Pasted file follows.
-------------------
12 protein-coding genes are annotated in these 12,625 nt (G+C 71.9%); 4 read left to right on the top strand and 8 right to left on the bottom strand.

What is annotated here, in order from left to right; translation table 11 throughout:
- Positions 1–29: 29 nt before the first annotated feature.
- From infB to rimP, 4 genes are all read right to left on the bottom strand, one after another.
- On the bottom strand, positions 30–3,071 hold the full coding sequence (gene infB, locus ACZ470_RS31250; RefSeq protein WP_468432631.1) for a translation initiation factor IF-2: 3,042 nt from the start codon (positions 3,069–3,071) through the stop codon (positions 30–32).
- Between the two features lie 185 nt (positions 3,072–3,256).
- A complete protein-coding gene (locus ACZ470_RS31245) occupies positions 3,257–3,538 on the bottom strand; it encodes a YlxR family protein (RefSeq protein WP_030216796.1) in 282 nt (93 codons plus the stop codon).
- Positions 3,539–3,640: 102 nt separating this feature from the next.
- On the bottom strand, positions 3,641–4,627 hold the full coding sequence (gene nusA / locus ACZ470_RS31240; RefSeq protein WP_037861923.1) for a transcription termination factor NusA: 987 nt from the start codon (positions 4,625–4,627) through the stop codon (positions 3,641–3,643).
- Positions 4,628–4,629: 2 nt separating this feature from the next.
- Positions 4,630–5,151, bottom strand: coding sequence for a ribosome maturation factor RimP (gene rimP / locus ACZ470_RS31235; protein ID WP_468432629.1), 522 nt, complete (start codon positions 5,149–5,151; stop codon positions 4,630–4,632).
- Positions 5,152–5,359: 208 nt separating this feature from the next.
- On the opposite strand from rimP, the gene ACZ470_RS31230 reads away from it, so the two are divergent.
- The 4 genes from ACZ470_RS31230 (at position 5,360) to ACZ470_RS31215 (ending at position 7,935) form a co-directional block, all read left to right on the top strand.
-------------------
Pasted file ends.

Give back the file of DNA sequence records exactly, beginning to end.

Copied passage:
12 protein-coding genes are annotated in these 12,625 nt (G+C 71.9%); 4 read left to right on the top strand and 8 right to left on the bottom strand.

What is annotated here, in order from left to right; translation table 11 throughout:
- Positions 1–29: 29 nt before the first annotated feature.
- From infB to rimP, 4 genes are all read right to left on the bottom strand, one after another.
- On the bottom strand, positions 30–3,071 hold the full coding sequence (gene infB, locus ACZ470_RS31250; RefSeq protein WP_468432631.1) for a translation initiation factor IF-2: 3,042 nt from the start codon (positions 3,069–3,071) through the stop codon (positions 30–32).
- Between the two features lie 185 nt (positions 3,072–3,256).
- A complete protein-coding gene (locus ACZ470_RS31245) occupies positions 3,257–3,538 on the bottom strand; it encodes a YlxR family protein (RefSeq protein WP_030216796.1) in 282 nt (93 codons plus the stop codon).
- Positions 3,539–3,640: 102 nt separating this feature from the next.
- On the bottom strand, positions 3,641–4,627 hold the full coding sequence (gene nusA / locus ACZ470_RS31240; RefSeq protein WP_037861923.1) for a transcription termination factor NusA: 987 nt from the start codon (positions 4,625–4,627) through the stop codon (positions 3,641–3,643).
- Positions 4,628–4,629: 2 nt separating this feature from the next.
- Positions 4,630–5,151, bottom strand: coding sequence for a ribosome maturation factor RimP (gene rimP / locus ACZ470_RS31235; protein ID WP_468432629.1), 522 nt, complete (start codon positions 5,149–5,151; stop codon positions 4,630–4,632).
- Positions 5,152–5,359: 208 nt separating this feature from the next.
- On the opposite strand from rimP, the gene ACZ470_RS31230 reads away from it, so the two are divergent.
- The 4 genes from ACZ470_RS31230 (at position 5,360) to ACZ470_RS31215 (ending at position 7,935) form a co-directional block, all read left to right on the top strand.